Date: Wed, 07 May 2003 19:58:34 -0400 From: Jeff Renner <jeffrenner at comcast.net> Subject: Re: World's scariest story Pat Davison <Davison at nsf.org>, who lives in Ferndale, MI (but works in Ann Arbor), says my post got him to thinking... >From a purely evolutional standpoint, is it possible that the plants we >exploit for brewing grains could someday grow wise to our ways, and, like >the strains of bacteria who laugh at the weak defenses of penicillin and >other antibiotics, develop new strains of malting- and mashing-resistant >barley to stop humans from exploiting their progeny into ales and lagers for >our enjoyment? No way! As has been pointed out here before, we THINK we are exploiting barley for our purposes, but in fact, barley is exploiting us for its. Think about it, without barley's wonderful beer making qualities, what would it be? Just another feed grain, and not nearly as successful, at least by the standard of how much is growing in the world at any one time. Barley's success depends on its ability to exploit humans. Jeff - -- Jeff Renner in Ann Arbor, Michigan USA, JeffRenner at comcast.net "One never knows, do one?" Fats Waller, American Musician, 1904-1943 Return to table of contents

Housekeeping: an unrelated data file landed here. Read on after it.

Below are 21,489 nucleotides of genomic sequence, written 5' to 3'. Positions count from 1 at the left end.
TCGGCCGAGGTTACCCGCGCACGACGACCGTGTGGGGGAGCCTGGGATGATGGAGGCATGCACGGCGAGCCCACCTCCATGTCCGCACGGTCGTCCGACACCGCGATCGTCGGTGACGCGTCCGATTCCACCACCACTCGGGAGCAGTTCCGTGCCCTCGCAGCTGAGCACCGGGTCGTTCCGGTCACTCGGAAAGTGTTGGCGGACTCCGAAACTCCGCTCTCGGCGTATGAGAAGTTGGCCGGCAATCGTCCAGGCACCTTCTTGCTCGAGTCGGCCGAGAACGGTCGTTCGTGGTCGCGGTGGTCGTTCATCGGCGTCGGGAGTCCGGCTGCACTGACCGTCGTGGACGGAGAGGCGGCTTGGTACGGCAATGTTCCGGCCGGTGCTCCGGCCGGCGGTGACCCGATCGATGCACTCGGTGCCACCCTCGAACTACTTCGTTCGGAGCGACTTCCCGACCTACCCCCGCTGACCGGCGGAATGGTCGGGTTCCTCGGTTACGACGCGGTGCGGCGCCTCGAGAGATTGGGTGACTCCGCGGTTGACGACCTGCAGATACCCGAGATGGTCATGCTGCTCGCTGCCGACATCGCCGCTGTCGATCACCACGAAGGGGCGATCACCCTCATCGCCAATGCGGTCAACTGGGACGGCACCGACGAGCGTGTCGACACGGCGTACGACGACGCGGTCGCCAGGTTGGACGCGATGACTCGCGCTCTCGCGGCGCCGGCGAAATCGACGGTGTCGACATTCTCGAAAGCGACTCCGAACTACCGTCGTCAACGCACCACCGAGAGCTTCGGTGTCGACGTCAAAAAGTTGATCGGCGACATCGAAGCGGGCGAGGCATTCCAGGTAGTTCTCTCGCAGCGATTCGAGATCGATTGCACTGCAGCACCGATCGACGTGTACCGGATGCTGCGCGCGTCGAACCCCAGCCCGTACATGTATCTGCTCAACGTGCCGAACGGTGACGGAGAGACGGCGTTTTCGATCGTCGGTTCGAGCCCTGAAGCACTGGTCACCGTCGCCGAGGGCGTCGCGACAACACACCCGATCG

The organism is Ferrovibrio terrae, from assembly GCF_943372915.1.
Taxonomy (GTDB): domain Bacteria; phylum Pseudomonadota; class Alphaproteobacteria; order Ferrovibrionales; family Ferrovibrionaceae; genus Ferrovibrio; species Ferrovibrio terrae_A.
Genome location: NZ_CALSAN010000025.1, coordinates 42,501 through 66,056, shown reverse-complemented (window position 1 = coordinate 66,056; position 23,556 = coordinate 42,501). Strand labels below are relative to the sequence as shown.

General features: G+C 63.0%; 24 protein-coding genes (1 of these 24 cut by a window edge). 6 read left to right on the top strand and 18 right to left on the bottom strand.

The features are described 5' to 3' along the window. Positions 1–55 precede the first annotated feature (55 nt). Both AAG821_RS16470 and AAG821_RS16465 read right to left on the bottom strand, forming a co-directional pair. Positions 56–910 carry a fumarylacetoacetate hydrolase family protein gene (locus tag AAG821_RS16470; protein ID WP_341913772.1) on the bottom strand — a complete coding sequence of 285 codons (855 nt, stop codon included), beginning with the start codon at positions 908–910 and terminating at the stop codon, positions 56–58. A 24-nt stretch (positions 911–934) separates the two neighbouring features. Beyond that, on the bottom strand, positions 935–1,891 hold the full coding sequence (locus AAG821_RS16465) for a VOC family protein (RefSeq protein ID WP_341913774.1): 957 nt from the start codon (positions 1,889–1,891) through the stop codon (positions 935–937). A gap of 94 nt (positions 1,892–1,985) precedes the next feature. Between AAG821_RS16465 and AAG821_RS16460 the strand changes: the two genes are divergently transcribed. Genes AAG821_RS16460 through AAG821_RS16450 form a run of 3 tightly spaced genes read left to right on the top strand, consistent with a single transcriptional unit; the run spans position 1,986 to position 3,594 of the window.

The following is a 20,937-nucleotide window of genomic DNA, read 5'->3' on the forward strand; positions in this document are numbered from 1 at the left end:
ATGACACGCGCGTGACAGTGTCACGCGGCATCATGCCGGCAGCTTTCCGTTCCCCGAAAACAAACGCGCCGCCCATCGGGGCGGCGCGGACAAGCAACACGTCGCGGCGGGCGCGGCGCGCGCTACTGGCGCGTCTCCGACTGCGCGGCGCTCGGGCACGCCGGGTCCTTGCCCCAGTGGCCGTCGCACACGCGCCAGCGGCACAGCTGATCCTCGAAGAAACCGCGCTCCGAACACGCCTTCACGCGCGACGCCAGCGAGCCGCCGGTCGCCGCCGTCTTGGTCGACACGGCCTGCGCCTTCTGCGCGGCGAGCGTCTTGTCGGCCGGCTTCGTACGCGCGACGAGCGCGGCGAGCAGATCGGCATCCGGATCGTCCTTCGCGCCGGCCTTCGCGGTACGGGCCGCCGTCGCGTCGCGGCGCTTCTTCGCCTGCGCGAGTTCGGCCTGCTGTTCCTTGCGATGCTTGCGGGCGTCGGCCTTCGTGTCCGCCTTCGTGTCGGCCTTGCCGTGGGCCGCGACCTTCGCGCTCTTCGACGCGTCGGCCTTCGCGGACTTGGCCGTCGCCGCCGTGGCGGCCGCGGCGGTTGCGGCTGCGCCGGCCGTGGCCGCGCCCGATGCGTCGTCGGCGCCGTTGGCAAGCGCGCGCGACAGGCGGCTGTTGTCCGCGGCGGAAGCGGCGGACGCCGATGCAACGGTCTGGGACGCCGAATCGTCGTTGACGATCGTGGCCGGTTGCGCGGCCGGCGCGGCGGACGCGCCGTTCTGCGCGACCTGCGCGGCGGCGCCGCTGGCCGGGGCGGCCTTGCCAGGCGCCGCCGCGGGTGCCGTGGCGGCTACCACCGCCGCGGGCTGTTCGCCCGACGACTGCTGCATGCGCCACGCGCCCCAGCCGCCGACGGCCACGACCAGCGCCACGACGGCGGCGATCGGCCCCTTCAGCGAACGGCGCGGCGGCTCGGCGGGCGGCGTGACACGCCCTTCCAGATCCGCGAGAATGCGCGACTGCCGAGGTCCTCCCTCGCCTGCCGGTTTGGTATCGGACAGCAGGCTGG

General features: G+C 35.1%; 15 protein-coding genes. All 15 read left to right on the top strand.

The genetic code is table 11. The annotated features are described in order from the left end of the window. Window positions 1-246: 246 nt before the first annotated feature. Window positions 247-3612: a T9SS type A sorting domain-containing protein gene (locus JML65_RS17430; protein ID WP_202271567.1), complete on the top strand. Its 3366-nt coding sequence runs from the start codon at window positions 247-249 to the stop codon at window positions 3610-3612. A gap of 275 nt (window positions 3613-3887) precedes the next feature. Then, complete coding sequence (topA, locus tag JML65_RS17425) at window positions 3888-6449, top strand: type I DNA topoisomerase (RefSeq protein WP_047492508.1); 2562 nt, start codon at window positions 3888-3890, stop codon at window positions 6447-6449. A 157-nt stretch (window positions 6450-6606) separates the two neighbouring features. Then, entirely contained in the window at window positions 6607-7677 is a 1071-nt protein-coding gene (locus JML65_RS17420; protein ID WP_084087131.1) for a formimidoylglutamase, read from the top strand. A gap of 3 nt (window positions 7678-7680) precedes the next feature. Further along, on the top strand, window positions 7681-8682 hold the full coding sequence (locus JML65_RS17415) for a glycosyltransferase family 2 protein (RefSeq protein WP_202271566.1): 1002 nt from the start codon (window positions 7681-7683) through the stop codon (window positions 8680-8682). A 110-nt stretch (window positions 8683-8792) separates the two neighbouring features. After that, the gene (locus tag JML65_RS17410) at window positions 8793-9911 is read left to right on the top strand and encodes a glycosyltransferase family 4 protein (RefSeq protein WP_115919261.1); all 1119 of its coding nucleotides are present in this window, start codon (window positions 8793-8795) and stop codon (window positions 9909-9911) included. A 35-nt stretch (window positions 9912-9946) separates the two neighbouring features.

Date: Wed, 7 May 2003 22:26:50 -0500 From: "William S Scott" <> Subject: re:Faux Decoction Brian Lundeen posted the following in HBD 4237 : >This month's Zymurgy article on Pilsner brewing makes mention of an >alternate approach to decoction mashing. The author writes (and where's a >good OCR package when you really need it) . . . . > . . . . Back to me: Sounds interesting, and also a little scary. Comments and >details from the experts in here would be greatly welcome. ****************************************************************************** *** Brian, I'm the culprit responsible for the Zymurgy article you quoted, and would be glad to add a few extra comments. The Schmitz process is briefly mentioned in volume 1 of De Clerck's "A Textbook of Brewing". Assuming you wish to decoct, it can save you time and effort (and mess) if you have the ability to boil the mash directly in the mash/lauter tun. The convenience lies in not having to pull the decoctions, then remix them in an attempt to hit your desired rest temperatures. Simply apply the heat to reach your temperatures, then draw off some of the wort before boiling the entire mash. Any starches released during the boil can then be broken down by the enzymes remaining in the wort that you drew off earlier. You just need to cool the mash down somewhat before reintroducing the wort. I must confess that have never used this technique to produce a Pilsner, but it makes for great bocks, dunkels, and O-fests. I haven't run any side by side experiments to directly compare it with other types of decoction mashes. One thing to consider is that even with a triple decoction mash, about 30 % of your grist will never be treated to a boil (assuming that you pull one-third of the mash to decoct and remix evenly). About 44% will be boiled one time, 22% will be boiled twice, and about 4% of the grist makes all 3 trips to the boiler. Double decoctions leave about 44% of the grist unboiled, with 44% boiled once, and 11% boiled twice. The Schmitz process ensures that all of the grist is treated to a full boil. As a side note, I recall a conversation that I had with Mark Naski of the St. Louis Brews a few years ago. He stated that on a brewery tour in northern Germany, the tour guide described how they boiled their entire mash just prior to lautering. The name of the brewery escapes me, but I believe they were producing a Pils wort at the time. Perhaps others might have more info on the commercial use of this mashing technique. Hope that makes it a bit more interesting and a bit less scary. Prost ! Wm. Shawn Scott McAlester, OK wscott at lakewebs.net Return to table of contents